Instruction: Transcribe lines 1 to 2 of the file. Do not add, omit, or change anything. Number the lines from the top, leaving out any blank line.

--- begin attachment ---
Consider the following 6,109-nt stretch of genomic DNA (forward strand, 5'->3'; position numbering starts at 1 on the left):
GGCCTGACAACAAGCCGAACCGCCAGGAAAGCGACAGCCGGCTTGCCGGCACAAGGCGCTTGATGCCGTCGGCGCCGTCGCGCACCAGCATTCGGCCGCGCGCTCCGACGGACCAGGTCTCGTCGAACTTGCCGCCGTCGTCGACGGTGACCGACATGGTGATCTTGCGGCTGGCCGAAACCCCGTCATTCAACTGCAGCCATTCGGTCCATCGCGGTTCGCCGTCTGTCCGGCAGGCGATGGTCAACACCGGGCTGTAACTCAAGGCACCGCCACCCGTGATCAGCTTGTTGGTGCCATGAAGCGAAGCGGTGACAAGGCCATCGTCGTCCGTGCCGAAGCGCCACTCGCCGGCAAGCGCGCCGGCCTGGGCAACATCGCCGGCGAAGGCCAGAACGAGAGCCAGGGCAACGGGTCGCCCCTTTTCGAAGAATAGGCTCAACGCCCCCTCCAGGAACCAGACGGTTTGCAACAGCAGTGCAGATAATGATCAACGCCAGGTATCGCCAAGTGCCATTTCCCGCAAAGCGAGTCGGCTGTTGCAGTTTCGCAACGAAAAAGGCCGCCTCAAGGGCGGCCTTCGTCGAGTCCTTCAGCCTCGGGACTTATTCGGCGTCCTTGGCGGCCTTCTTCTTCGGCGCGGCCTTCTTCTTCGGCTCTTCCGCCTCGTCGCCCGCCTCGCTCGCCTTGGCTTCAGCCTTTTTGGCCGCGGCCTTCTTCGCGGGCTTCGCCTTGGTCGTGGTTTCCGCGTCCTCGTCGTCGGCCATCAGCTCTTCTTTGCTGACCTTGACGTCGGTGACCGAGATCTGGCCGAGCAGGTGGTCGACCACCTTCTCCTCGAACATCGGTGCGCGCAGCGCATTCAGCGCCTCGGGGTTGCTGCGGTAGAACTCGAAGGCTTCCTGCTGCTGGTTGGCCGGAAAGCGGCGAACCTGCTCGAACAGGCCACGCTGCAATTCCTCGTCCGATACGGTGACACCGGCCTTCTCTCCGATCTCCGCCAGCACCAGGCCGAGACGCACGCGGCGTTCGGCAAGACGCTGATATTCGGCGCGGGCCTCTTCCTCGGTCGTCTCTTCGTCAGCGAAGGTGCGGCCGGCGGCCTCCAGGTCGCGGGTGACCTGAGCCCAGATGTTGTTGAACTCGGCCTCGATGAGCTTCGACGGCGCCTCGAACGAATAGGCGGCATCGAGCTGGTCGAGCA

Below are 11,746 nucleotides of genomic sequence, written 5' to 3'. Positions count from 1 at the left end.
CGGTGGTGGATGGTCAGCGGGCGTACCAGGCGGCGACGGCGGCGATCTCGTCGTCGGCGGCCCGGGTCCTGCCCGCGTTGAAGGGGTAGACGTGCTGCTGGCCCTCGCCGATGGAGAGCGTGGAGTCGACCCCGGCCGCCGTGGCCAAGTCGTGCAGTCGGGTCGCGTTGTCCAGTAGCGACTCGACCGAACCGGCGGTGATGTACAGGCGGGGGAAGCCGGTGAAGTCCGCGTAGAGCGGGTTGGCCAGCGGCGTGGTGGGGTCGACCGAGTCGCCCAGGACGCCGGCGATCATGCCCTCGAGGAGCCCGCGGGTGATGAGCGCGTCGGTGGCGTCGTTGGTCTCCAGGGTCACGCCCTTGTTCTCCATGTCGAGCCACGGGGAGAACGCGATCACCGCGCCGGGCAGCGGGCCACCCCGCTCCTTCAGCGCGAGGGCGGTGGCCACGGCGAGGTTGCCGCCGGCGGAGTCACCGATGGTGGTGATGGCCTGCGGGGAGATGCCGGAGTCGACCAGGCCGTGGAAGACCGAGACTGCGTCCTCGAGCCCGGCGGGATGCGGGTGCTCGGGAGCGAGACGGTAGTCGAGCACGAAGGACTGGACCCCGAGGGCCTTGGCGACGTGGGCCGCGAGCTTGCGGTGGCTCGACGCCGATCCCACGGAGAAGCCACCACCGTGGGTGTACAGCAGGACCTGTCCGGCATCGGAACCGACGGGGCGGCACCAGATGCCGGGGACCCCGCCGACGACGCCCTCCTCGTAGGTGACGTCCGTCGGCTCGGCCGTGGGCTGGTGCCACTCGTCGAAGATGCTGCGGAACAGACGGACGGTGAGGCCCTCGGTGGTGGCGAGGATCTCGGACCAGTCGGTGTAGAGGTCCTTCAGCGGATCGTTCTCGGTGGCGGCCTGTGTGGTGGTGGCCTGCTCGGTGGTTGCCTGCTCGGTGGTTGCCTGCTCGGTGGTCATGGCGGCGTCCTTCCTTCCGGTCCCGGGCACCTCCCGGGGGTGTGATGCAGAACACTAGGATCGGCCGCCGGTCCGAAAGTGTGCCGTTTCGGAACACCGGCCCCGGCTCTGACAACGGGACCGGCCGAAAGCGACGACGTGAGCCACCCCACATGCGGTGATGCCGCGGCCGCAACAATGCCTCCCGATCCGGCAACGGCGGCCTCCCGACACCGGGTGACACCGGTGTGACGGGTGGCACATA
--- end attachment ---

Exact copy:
Consider the following 6,109-nt stretch of genomic DNA (forward strand, 5'->3'; position numbering starts at 1 on the left):
GGCCTGACAACAAGCCGAACCGCCAGGAAAGCGACAGCCGGCTTGCCGGCACAAGGCGCTTGATGCCGTCGGCGCCGTCGCGCACCAGCATTCGGCCGCGCGCTCCGACGGACCAGGTCTCGTCGAACTTGCCGCCGTCGTCGACGGTGACCGACATGGTGATCTTGCGGCTGGCCGAAACCCCGTCATTCAACTGCAGCCATTCGGTCCATCGCGGTTCGCCGTCTGTCCGGCAGGCGATGGTCAACACCGGGCTGTAACTCAAGGCACCGCCACCCGTGATCAGCTTGTTGGTGCCATGAAGCGAAGCGGTGACAAGGCCATCGTCGTCCGTGCCGAAGCGCCACTCGCCGGCAAGCGCGCCGGCCTGGGCAACATCGCCGGCGAAGGCCAGAACGAGAGCCAGGGCAACGGGTCGCCCCTTTTCGAAGAATAGGCTCAACGCCCCCTCCAGGAACCAGACGGTTTGCAACAGCAGTGCAGATAATGATCAACGCCAGGTATCGCCAAGTGCCATTTCCCGCAAAGCGAGTCGGCTGTTGCAGTTTCGCAACGAAAAAGGCCGCCTCAAGGGCGGCCTTCGTCGAGTCCTTCAGCCTCGGGACTTATTCGGCGTCCTTGGCGGCCTTCTTCTTCGGCGCGGCCTTCTTCTTCGGCTCTTCCGCCTCGTCGCCCGCCTCGCTCGCCTTGGCTTCAGCCTTTTTGGCCGCGGCCTTCTTCGCGGGCTTCGCCTTGGTCGTGGTTTCCGCGTCCTCGTCGTCGGCCATCAGCTCTTCTTTGCTGACCTTGACGTCGGTGACCGAGATCTGGCCGAGCAGGTGGTCGACCACCTTCTCCTCGAACATCGGTGCGCGCAGCGCATTCAGCGCCTCGGGGTTGCTGCGGTAGAACTCGAAGGCTTCCTGCTGCTGGTTGGCCGGAAAGCGGCGAACCTGCTCGAACAGGCCACGCTGCAATTCCTCGTCCGATACGGTGACACCGGCCTTCTCTCCGATCTCCGCCAGCACCAGGCCGAGACGCACGCGGCGTTCGGCAAGACGCTGATATTCGGCGCGGGCCTCTTCCTCGGTCGTCTCTTCGTCAGCGAAGGTGCGGCCGGCGGCCTCCAGGTCGCGGGTGACCTGAGCCCAGATGTTGTTGAACTCGGCCTCGATGAGCTTCGACGGCGCCTCGAACGAATAGGCGGCATCGAGCTGGTCGAGCA